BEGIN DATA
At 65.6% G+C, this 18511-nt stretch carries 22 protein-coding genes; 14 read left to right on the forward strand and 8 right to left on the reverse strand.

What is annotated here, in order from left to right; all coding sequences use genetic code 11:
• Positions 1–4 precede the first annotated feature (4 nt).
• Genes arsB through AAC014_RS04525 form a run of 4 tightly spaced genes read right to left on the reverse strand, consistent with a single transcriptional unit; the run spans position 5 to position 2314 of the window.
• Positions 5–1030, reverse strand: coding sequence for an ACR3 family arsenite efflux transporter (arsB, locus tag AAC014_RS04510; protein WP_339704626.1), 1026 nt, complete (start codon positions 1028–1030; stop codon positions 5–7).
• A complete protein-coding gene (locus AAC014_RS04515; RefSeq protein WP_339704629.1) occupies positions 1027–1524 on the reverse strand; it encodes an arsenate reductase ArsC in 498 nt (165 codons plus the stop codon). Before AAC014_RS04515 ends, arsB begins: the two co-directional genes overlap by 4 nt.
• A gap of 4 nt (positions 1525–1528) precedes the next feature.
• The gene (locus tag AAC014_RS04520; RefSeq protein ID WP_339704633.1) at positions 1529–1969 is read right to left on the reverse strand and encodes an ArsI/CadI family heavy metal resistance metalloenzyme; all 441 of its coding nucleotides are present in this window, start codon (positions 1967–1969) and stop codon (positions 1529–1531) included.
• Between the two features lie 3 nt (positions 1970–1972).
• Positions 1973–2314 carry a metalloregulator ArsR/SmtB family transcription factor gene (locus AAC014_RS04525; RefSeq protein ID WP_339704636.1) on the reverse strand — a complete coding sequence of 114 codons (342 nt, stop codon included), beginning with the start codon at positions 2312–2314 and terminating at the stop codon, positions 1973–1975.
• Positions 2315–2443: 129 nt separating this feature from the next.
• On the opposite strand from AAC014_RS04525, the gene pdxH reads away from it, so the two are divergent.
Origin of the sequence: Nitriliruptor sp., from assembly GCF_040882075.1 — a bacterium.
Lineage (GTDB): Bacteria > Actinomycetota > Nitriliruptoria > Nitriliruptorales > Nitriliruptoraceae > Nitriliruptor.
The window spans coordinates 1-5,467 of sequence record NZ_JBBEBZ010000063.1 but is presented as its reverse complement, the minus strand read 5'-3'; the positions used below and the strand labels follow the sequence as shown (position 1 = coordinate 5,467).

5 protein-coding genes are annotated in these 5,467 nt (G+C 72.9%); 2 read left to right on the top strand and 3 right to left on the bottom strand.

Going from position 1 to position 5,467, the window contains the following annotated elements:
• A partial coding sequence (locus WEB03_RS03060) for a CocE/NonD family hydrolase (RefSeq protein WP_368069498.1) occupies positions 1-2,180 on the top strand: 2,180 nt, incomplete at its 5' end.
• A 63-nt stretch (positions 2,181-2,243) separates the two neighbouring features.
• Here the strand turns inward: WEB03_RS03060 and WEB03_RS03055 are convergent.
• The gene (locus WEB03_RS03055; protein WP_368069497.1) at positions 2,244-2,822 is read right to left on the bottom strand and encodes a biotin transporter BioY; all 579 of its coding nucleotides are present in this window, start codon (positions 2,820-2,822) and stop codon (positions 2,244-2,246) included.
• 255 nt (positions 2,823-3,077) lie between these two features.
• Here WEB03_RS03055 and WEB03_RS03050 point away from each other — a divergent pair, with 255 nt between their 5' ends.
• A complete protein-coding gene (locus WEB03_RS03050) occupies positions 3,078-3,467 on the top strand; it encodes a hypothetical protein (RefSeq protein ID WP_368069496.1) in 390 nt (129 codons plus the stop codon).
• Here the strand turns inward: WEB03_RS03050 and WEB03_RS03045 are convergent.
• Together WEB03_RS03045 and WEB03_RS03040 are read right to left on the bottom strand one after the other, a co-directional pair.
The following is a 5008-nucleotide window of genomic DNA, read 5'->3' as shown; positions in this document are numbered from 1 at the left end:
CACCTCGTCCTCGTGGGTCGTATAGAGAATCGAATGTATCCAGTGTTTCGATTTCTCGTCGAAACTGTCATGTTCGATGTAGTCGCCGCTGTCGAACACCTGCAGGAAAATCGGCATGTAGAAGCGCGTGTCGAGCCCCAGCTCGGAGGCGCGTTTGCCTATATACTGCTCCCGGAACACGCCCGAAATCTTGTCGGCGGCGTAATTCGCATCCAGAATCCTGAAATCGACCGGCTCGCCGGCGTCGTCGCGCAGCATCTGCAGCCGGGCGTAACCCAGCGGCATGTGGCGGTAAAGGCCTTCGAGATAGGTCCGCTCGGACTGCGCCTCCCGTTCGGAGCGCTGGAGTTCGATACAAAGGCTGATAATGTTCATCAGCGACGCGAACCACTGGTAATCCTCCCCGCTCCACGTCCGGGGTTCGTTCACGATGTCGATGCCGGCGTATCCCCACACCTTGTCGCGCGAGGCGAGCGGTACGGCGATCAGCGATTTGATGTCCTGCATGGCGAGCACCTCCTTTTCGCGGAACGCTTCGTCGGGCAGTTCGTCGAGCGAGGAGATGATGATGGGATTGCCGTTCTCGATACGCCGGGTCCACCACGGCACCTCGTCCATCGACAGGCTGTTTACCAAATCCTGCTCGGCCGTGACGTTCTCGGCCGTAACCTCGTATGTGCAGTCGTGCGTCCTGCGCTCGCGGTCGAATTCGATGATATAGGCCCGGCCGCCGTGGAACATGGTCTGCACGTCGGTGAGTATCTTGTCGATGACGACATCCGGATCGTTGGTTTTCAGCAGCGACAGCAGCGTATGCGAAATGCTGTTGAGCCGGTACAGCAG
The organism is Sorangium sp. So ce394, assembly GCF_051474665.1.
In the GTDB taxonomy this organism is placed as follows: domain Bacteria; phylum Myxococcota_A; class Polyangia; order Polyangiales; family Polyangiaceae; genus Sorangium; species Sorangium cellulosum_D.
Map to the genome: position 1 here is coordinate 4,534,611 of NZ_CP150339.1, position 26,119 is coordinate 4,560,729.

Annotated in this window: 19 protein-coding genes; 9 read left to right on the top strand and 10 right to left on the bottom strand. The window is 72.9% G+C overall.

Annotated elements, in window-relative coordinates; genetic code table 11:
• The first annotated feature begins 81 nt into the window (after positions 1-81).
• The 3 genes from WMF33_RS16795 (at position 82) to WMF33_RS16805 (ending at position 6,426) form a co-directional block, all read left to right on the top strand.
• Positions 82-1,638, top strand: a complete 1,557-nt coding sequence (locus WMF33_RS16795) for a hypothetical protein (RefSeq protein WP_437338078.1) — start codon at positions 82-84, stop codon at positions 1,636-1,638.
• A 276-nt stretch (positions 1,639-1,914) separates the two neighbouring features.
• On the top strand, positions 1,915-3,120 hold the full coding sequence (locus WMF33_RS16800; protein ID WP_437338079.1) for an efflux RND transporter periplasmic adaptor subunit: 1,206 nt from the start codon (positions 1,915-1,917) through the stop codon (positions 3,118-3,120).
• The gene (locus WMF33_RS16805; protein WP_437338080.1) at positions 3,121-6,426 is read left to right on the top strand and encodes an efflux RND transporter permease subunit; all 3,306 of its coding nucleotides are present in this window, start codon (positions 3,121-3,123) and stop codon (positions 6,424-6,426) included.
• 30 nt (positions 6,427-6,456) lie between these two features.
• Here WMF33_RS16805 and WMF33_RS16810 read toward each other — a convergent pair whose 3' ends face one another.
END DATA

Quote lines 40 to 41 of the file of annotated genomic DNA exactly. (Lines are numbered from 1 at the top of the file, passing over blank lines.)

• 30 nt (positions 6,427-6,456) lie between these two features.
• Here WMF33_RS16805 and WMF33_RS16810 read toward each other — a convergent pair whose 3' ends face one another.